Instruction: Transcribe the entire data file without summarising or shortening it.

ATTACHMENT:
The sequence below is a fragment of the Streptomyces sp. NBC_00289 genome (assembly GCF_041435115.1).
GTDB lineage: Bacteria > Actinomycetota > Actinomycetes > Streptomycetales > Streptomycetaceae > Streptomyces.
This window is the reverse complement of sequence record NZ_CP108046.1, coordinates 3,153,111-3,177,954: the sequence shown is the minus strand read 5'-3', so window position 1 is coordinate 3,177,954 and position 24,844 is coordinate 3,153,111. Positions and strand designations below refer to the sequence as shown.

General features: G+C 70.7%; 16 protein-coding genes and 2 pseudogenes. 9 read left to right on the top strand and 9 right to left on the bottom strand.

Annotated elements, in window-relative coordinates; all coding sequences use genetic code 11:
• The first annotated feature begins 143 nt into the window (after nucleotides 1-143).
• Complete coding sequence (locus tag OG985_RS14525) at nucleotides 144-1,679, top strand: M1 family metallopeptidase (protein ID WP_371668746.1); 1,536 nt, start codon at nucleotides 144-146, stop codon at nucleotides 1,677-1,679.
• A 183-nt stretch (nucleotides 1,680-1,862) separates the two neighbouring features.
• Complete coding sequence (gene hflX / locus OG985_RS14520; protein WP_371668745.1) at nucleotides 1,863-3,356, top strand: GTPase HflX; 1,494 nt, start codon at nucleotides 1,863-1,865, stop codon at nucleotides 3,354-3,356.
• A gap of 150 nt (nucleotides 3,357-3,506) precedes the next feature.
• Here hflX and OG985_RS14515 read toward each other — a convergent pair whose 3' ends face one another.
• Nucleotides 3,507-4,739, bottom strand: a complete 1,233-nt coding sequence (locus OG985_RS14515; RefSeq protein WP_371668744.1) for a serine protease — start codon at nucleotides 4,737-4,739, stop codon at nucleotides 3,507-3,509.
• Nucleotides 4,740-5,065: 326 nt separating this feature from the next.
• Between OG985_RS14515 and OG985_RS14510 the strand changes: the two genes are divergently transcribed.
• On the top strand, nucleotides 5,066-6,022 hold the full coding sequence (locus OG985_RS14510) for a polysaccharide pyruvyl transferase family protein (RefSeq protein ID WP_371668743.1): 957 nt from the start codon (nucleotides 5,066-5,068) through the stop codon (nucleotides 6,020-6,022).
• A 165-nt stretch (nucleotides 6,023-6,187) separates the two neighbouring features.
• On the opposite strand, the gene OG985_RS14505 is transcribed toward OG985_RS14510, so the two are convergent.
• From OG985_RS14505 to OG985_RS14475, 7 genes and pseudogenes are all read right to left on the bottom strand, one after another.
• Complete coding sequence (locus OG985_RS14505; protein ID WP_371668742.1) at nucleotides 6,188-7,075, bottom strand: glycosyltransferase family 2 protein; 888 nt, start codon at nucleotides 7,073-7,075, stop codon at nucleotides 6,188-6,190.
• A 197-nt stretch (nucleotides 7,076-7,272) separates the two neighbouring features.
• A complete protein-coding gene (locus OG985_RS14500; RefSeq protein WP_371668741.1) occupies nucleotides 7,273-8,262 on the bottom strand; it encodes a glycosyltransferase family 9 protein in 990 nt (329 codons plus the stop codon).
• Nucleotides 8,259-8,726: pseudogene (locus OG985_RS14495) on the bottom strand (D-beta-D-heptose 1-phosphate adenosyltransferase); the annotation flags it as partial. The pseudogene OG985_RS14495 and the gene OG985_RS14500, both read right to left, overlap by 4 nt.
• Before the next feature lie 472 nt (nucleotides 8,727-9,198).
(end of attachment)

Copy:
The sequence below is a fragment of the Streptomyces sp. NBC_00289 genome (assembly GCF_041435115.1).
GTDB lineage: Bacteria > Actinomycetota > Actinomycetes > Streptomycetales > Streptomycetaceae > Streptomyces.
This window is the reverse complement of sequence record NZ_CP108046.1, coordinates 3,153,111-3,177,954: the sequence shown is the minus strand read 5'-3', so window position 1 is coordinate 3,177,954 and position 24,844 is coordinate 3,153,111. Positions and strand designations below refer to the sequence as shown.

General features: G+C 70.7%; 16 protein-coding genes and 2 pseudogenes. 9 read left to right on the top strand and 9 right to left on the bottom strand.

Annotated elements, in window-relative coordinates; all coding sequences use genetic code 11:
• The first annotated feature begins 143 nt into the window (after nucleotides 1-143).
• Complete coding sequence (locus tag OG985_RS14525) at nucleotides 144-1,679, top strand: M1 family metallopeptidase (protein ID WP_371668746.1); 1,536 nt, start codon at nucleotides 144-146, stop codon at nucleotides 1,677-1,679.
• A 183-nt stretch (nucleotides 1,680-1,862) separates the two neighbouring features.
• Complete coding sequence (gene hflX / locus OG985_RS14520; protein WP_371668745.1) at nucleotides 1,863-3,356, top strand: GTPase HflX; 1,494 nt, start codon at nucleotides 1,863-1,865, stop codon at nucleotides 3,354-3,356.
• A gap of 150 nt (nucleotides 3,357-3,506) precedes the next feature.
• Here hflX and OG985_RS14515 read toward each other — a convergent pair whose 3' ends face one another.
• Nucleotides 3,507-4,739, bottom strand: a complete 1,233-nt coding sequence (locus OG985_RS14515; RefSeq protein WP_371668744.1) for a serine protease — start codon at nucleotides 4,737-4,739, stop codon at nucleotides 3,507-3,509.
• Nucleotides 4,740-5,065: 326 nt separating this feature from the next.
• Between OG985_RS14515 and OG985_RS14510 the strand changes: the two genes are divergently transcribed.
• On the top strand, nucleotides 5,066-6,022 hold the full coding sequence (locus OG985_RS14510) for a polysaccharide pyruvyl transferase family protein (RefSeq protein ID WP_371668743.1): 957 nt from the start codon (nucleotides 5,066-5,068) through the stop codon (nucleotides 6,020-6,022).
• A 165-nt stretch (nucleotides 6,023-6,187) separates the two neighbouring features.
• On the opposite strand, the gene OG985_RS14505 is transcribed toward OG985_RS14510, so the two are convergent.
• From OG985_RS14505 to OG985_RS14475, 7 genes and pseudogenes are all read right to left on the bottom strand, one after another.
• Complete coding sequence (locus OG985_RS14505; protein ID WP_371668742.1) at nucleotides 6,188-7,075, bottom strand: glycosyltransferase family 2 protein; 888 nt, start codon at nucleotides 7,073-7,075, stop codon at nucleotides 6,188-6,190.
• A 197-nt stretch (nucleotides 7,076-7,272) separates the two neighbouring features.
• A complete protein-coding gene (locus OG985_RS14500; RefSeq protein WP_371668741.1) occupies nucleotides 7,273-8,262 on the bottom strand; it encodes a glycosyltransferase family 9 protein in 990 nt (329 codons plus the stop codon).
• Nucleotides 8,259-8,726: pseudogene (locus OG985_RS14495) on the bottom strand (D-beta-D-heptose 1-phosphate adenosyltransferase); the annotation flags it as partial. The pseudogene OG985_RS14495 and the gene OG985_RS14500, both read right to left, overlap by 4 nt.
• Before the next feature lie 472 nt (nucleotides 8,727-9,198).